Starting out on a dissertation or individual business project may feel like being presented with a 1,000 piece jigsaw with no reference image to work from.
The training, mentoring and other forms of support offered to students during this form of "sustained, independent research project" hopefully helps scholars identify a range of techniques and critically a process so that they are able to complete the picture themselves. Ok, let's be honest, sometimes with a good dose of painful iterative learning-by-making-mistakes in the mix too.
Key here is not to be overwhelmed by initial (typical) feelings of confusion and anxiety. Parents, older siblings and university graduates in your family social network can often be very useful and cost effective resources. Don't be proud, some will be delighted that you asked for their help. Overcome your fear of talking to members of the wrinkly generation, their experience of having climbed this mountain before can be very, very useful.
Dissertation Proposal 'Jigsaw' Metaphor
Playing jigsaws children often learn short cuts from experienced adult puzzlers, like 'find the corners', 'separate out all the edges', 'put pieces in groups of similar colours and patterns' that might suggest colocation. Whilst making sub-piles from a big pile is not really making progress in building the jigsaw picture, it can give powerful feelings of achievement and provide a sense of direction. Sometimes momentum and generating positive feelings can be instrumentally powerful. Small steps and all that ?
Through experience we learn that dividing the tasks into sub-sections and focussing on sub-elements can help focus and motivation on a difficult roller coaster ride. Bite size challenges that measure progress one piece at a time can usefully distract the researcher from the overwhelming disorder that surrounds the project and potential feelings of hopeless disorientation. Here a plan of actions can be very useful, keeping a tick box record of achievements helpful in rewarding hard work that might not seem to be progress.
So why the weird structure ?
At Royal Holloway we usually invite students to submit a research proposal that contains; (1) summary introduction, (2) the beginning of a literature review and (3) an outline of the methodology. It is assumed that this will also include an extensive bibliography, although often a big problem is that the initial 'deep research' that indicated 'reading around' is severely limited to a handful of sources (far too narrow !!). Gasp - four double spaced pages of bibliography is a good start here.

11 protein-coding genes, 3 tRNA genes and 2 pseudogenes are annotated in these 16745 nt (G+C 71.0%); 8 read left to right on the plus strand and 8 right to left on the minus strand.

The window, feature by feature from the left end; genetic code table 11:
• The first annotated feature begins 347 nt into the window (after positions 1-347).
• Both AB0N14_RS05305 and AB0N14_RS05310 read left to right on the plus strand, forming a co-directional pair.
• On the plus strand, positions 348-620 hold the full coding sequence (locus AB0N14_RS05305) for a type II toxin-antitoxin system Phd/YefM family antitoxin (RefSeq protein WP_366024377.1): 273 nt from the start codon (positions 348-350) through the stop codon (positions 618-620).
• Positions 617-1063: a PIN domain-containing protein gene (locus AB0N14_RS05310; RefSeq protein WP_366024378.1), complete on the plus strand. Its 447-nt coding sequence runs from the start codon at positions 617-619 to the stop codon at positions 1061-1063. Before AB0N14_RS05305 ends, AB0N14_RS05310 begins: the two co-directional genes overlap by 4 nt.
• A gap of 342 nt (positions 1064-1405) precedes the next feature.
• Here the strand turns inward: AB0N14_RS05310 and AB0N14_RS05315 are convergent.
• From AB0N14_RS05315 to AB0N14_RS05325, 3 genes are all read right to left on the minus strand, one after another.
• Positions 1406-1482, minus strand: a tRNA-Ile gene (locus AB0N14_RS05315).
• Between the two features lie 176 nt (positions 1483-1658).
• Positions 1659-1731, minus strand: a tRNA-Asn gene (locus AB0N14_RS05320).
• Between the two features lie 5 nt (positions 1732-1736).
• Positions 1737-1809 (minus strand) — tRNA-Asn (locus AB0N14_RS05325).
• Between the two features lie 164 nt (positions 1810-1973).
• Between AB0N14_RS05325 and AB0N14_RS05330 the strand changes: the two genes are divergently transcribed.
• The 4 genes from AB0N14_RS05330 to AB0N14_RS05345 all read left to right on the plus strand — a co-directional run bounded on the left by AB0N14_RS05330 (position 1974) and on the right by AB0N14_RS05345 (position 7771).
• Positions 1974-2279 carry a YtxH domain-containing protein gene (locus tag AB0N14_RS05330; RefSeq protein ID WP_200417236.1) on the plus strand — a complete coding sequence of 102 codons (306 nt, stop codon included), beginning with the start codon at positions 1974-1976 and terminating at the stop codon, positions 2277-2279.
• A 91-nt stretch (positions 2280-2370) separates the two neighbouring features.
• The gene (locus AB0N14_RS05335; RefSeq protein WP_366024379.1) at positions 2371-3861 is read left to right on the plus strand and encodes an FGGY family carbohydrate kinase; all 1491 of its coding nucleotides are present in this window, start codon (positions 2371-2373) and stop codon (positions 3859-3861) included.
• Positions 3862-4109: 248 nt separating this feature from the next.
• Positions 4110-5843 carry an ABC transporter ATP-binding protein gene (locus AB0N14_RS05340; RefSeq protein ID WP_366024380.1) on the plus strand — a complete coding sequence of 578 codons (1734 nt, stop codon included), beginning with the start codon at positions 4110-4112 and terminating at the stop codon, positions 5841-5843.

As markers we look to see if the title, theory and research methods line up - can this question be addressed using this primary research and academic theory ? Often topics are too broad, the question too big to answer given the researchers available time and skillset. I recommend using a lego style title structure that clearly communicates all key elements of the research project.
Is the research method proposed thorough and feasible, neither too trivial or huge ? I use two metaphors here to communicate key content, the upside down tree root decision tree that justifies the choice of research method (using the often dry research methods texts) and writing up the steps to making a pancake recipe as a science lab test (so others can exactly follow your steps and re-create your findings).
In addition to showing the theoretical areas covered in the inverted cone, the partial literature review enables the supervisor identify if basic Harvard referencing conventions are understood, appreciate the depth of research thus far undertaken and assess the authors ability to write critically, that elusive objective academic tone that is best honed by extensive engagement with academic journal reading (or at least wide skimming) many students seem often reluctant to undertake.
The big jigsaw metaphor reveal
For me the image below as a metaphor is what a research proposal seeks to achieve, not a complete picture, but an indication of the shape and size of things to come. With corners marked and most of the edges in place, some of the central connected and unconnected linkages have already been put in place, whilst others sit in less clear groupings awaiting more attention later.
The idea of the picture is beginning to come across (literally in this case an elephant like animal surrounded by green bushes and some blue sky). It has some clear form and there is evidence of a systematic approach. It is far from complete, but you can see that success is likely with a bit more effort.
Image source: scrapbookcampus.com
Where else to go for help ?
The inspiration for this jigsaw metaphor post came, perhaps not unsurprisingly, whilst in discussion with a dissertation student. I would like to recognise my undergraduate BSc (Hons) Management mentee Natasha, whose enthusiasm for this jigsaw metaphor has inspired me to author this post. Thank you Natasha.